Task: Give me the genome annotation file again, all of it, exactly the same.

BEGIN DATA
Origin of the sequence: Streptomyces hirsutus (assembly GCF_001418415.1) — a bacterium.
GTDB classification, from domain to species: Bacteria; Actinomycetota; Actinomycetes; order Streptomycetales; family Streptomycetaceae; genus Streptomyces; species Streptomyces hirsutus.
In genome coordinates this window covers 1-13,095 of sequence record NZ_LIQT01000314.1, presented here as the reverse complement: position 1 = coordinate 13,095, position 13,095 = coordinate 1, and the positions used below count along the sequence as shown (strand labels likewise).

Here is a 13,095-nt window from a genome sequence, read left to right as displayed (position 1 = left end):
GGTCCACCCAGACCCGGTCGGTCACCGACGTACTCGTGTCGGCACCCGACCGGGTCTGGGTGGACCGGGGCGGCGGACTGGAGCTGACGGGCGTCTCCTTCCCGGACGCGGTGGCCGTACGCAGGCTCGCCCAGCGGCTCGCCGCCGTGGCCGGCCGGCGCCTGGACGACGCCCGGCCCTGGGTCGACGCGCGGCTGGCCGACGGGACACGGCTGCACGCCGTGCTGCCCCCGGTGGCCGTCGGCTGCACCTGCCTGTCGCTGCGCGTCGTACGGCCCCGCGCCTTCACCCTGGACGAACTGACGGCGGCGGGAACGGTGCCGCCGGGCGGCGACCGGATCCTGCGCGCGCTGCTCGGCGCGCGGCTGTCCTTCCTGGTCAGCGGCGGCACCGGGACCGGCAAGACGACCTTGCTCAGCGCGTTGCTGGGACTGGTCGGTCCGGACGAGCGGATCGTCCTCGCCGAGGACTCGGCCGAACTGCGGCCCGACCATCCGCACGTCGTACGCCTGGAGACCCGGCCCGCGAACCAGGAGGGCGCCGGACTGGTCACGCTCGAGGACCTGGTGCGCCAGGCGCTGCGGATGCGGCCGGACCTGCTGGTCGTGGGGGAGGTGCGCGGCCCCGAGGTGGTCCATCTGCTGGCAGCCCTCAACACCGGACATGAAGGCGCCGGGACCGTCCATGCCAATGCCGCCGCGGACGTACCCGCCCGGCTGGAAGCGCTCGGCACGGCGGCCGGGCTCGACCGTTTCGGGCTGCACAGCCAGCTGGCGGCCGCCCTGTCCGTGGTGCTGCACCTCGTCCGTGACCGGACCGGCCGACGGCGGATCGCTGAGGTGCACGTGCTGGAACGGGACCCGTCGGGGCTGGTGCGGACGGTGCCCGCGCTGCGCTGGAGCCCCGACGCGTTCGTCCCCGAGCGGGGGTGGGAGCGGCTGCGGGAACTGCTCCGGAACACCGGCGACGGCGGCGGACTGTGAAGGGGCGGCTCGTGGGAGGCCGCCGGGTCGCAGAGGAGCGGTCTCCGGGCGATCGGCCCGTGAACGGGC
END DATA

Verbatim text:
Origin of the sequence: Streptomyces hirsutus (assembly GCF_001418415.1) — a bacterium.
GTDB classification, from domain to species: Bacteria; Actinomycetota; Actinomycetes; order Streptomycetales; family Streptomycetaceae; genus Streptomyces; species Streptomyces hirsutus.
In genome coordinates this window covers 1-13,095 of sequence record NZ_LIQT01000314.1, presented here as the reverse complement: position 1 = coordinate 13,095, position 13,095 = coordinate 1, and the positions used below count along the sequence as shown (strand labels likewise).

Here is a 13,095-nt window from a genome sequence, read left to right as displayed (position 1 = left end):
GGTCCACCCAGACCCGGTCGGTCACCGACGTACTCGTGTCGGCACCCGACCGGGTCTGGGTGGACCGGGGCGGCGGACTGGAGCTGACGGGCGTCTCCTTCCCGGACGCGGTGGCCGTACGCAGGCTCGCCCAGCGGCTCGCCGCCGTGGCCGGCCGGCGCCTGGACGACGCCCGGCCCTGGGTCGACGCGCGGCTGGCCGACGGGACACGGCTGCACGCCGTGCTGCCCCCGGTGGCCGTCGGCTGCACCTGCCTGTCGCTGCGCGTCGTACGGCCCCGCGCCTTCACCCTGGACGAACTGACGGCGGCGGGAACGGTGCCGCCGGGCGGCGACCGGATCCTGCGCGCGCTGCTCGGCGCGCGGCTGTCCTTCCTGGTCAGCGGCGGCACCGGGACCGGCAAGACGACCTTGCTCAGCGCGTTGCTGGGACTGGTCGGTCCGGACGAGCGGATCGTCCTCGCCGAGGACTCGGCCGAACTGCGGCCCGACCATCCGCACGTCGTACGCCTGGAGACCCGGCCCGCGAACCAGGAGGGCGCCGGACTGGTCACGCTCGAGGACCTGGTGCGCCAGGCGCTGCGGATGCGGCCGGACCTGCTGGTCGTGGGGGAGGTGCGCGGCCCCGAGGTGGTCCATCTGCTGGCAGCCCTCAACACCGGACATGAAGGCGCCGGGACCGTCCATGCCAATGCCGCCGCGGACGTACCCGCCCGGCTGGAAGCGCTCGGCACGGCGGCCGGGCTCGACCGTTTCGGGCTGCACAGCCAGCTGGCGGCCGCCCTGTCCGTGGTGCTGCACCTCGTCCGTGACCGGACCGGCCGACGGCGGATCGCTGAGGTGCACGTGCTGGAACGGGACCCGTCGGGGCTGGTGCGGACGGTGCCCGCGCTGCGCTGGAGCCCCGACGCGTTCGTCCCCGAGCGGGGGTGGGAGCGGCTGCGGGAACTGCTCCGGAACACCGGCGACGGCGGCGGACTGTGAAGGGGCGGCTCGTGGGAGGCCGCCGGGTCGCAGAGGAGCGGTCTCCGGGCGATCGGCCCGTGAACGGGC